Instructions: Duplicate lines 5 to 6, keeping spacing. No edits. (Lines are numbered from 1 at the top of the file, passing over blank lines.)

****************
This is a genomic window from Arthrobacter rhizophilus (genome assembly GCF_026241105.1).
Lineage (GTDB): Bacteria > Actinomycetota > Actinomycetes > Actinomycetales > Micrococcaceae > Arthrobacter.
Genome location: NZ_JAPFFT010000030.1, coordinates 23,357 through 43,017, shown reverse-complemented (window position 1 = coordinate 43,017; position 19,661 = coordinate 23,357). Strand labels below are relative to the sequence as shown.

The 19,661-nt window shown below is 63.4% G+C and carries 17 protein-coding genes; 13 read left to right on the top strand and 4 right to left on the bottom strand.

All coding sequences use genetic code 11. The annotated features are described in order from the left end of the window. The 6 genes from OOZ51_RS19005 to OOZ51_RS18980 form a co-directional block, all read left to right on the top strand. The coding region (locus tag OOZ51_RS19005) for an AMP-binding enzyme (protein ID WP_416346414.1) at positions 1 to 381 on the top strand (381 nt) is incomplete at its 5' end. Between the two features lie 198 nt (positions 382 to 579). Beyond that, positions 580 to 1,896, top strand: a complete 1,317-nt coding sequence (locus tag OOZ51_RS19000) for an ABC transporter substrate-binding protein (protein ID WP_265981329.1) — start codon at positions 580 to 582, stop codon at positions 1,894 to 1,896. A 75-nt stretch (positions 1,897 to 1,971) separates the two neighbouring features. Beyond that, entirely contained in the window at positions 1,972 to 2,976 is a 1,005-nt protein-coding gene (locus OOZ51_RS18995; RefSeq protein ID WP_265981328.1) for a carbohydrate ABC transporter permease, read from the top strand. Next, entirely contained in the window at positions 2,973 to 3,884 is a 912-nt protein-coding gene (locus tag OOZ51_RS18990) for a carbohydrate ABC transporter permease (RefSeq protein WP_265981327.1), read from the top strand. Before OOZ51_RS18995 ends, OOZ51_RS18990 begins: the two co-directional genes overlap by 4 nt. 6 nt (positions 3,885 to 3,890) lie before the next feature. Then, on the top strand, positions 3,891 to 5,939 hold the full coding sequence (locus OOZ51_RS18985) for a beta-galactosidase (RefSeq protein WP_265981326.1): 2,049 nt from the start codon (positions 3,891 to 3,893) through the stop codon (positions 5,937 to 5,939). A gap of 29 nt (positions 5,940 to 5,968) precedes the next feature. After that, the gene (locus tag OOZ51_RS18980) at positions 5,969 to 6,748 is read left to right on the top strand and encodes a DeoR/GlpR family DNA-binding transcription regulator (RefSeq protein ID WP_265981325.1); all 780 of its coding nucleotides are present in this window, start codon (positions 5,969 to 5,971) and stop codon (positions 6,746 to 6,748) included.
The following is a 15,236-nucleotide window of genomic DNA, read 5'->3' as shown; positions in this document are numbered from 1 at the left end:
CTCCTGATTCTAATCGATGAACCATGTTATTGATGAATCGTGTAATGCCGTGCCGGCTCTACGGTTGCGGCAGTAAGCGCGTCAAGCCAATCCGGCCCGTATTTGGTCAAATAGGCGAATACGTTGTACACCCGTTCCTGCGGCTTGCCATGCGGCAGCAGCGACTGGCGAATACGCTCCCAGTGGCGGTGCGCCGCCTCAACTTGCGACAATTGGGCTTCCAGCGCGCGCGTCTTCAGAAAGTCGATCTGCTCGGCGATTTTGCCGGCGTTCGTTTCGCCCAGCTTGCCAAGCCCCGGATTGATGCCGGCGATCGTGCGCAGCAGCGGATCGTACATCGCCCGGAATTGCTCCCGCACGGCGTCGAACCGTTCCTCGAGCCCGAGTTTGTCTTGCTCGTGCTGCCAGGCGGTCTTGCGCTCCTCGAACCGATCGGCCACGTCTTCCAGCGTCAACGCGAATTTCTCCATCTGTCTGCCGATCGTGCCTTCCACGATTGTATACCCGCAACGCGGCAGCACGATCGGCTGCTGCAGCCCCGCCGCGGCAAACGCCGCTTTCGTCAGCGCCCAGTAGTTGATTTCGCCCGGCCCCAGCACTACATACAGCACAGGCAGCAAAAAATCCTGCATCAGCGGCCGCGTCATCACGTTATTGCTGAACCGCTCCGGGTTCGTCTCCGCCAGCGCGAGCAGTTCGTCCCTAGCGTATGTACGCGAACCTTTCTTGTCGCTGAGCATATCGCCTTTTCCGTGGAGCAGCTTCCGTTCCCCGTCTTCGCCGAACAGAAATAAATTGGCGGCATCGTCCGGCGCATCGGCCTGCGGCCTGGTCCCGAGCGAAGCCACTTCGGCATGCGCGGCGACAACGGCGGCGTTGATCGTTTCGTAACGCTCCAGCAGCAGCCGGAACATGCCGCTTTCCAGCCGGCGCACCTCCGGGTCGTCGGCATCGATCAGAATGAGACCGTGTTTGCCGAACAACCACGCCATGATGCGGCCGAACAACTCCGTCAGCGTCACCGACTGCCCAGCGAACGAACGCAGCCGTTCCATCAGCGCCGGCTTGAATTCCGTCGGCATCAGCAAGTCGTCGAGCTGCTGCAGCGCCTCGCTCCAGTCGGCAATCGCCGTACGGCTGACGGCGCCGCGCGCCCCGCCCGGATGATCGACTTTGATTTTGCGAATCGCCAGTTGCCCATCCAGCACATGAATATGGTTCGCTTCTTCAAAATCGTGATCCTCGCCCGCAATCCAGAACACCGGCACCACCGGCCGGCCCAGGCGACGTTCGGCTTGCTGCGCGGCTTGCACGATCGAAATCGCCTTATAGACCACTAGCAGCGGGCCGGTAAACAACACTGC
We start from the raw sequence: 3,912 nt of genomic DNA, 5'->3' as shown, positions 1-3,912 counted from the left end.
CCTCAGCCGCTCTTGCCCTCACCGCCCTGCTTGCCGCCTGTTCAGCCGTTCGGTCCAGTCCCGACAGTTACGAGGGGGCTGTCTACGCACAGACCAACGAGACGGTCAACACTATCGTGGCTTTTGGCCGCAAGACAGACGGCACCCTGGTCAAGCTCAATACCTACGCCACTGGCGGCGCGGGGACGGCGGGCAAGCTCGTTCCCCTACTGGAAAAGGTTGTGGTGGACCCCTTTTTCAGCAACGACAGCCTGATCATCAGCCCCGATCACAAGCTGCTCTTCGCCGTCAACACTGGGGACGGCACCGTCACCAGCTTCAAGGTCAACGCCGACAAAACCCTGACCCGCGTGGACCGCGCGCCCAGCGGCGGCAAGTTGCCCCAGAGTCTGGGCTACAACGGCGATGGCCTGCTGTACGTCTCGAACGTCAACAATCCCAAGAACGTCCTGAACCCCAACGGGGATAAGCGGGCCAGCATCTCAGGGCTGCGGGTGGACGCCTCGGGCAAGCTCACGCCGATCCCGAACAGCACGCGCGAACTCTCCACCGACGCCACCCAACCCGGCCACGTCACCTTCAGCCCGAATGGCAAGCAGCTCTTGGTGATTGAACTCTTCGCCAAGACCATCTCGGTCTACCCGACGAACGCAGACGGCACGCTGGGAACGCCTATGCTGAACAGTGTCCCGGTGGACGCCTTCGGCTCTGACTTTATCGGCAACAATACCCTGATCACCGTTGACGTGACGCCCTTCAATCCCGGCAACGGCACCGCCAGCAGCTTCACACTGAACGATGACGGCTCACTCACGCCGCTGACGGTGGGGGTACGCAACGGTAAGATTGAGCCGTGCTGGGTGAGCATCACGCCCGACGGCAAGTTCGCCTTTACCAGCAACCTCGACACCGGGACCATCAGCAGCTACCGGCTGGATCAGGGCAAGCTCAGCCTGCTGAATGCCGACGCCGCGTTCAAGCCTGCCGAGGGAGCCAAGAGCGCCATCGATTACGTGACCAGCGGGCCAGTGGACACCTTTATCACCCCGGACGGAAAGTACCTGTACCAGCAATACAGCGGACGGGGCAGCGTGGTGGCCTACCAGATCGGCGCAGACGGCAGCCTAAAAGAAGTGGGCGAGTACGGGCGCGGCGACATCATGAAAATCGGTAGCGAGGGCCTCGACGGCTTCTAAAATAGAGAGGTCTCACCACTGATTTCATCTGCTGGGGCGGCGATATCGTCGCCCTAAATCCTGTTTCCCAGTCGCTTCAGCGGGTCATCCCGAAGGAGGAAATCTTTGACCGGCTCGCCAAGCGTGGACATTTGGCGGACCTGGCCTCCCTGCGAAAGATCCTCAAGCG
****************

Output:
All coding sequences use genetic code 11. The annotated features are described in order from the left end of the window. The 6 genes from OOZ51_RS19005 to OOZ51_RS18980 form a co-directional block, all read left to right on the top strand. The coding region (locus tag OOZ51_RS19005) for an AMP-binding enzyme (protein ID WP_416346414.1) at positions 1 to 381 on the top strand (381 nt) is incomplete at its 5' end. Between the two features lie 198 nt (positions 382 to 579). Beyond that, positions 580 to 1,896, top strand: a complete 1,317-nt coding sequence (locus tag OOZ51_RS19000) for an ABC transporter substrate-binding protein (protein ID WP_265981329.1) — start codon at positions 580 to 582, stop codon at positions 1,894 to 1,896. A 75-nt stretch (positions 1,897 to 1,971) separates the two neighbouring features. Beyond that, entirely contained in the window at positions 1,972 to 2,976 is a 1,005-nt protein-coding gene (locus OOZ51_RS18995; RefSeq protein ID WP_265981328.1) for a carbohydrate ABC transporter permease, read from the top strand. Next, entirely contained in the window at positions 2,973 to 3,884 is a 912-nt protein-coding gene (locus tag OOZ51_RS18990) for a carbohydrate ABC transporter permease (RefSeq protein WP_265981327.1), read from the top strand. Before OOZ51_RS18995 ends, OOZ51_RS18990 begins: the two co-directional genes overlap by 4 nt. 6 nt (positions 3,885 to 3,890) lie before the next feature. Then, on the top strand, positions 3,891 to 5,939 hold the full coding sequence (locus OOZ51_RS18985) for a beta-galactosidase (RefSeq protein WP_265981326.1): 2,049 nt from the start codon (positions 3,891 to 3,893) through the stop codon (positions 5,937 to 5,939). A gap of 29 nt (positions 5,940 to 5,968) precedes the next feature. After that, the gene (locus tag OOZ51_RS18980) at positions 5,969 to 6,748 is read left to right on the top strand and encodes a DeoR/GlpR family DNA-binding transcription regulator (RefSeq protein ID WP_265981325.1); all 780 of its coding nucleotides are present in this window, start codon (positions 5,969 to 5,971) and stop codon (positions 6,746 to 6,748) included.
The following is a 15,236-nucleotide window of genomic DNA, read 5'->3' as shown; positions in this document are numbered from 1 at the left end: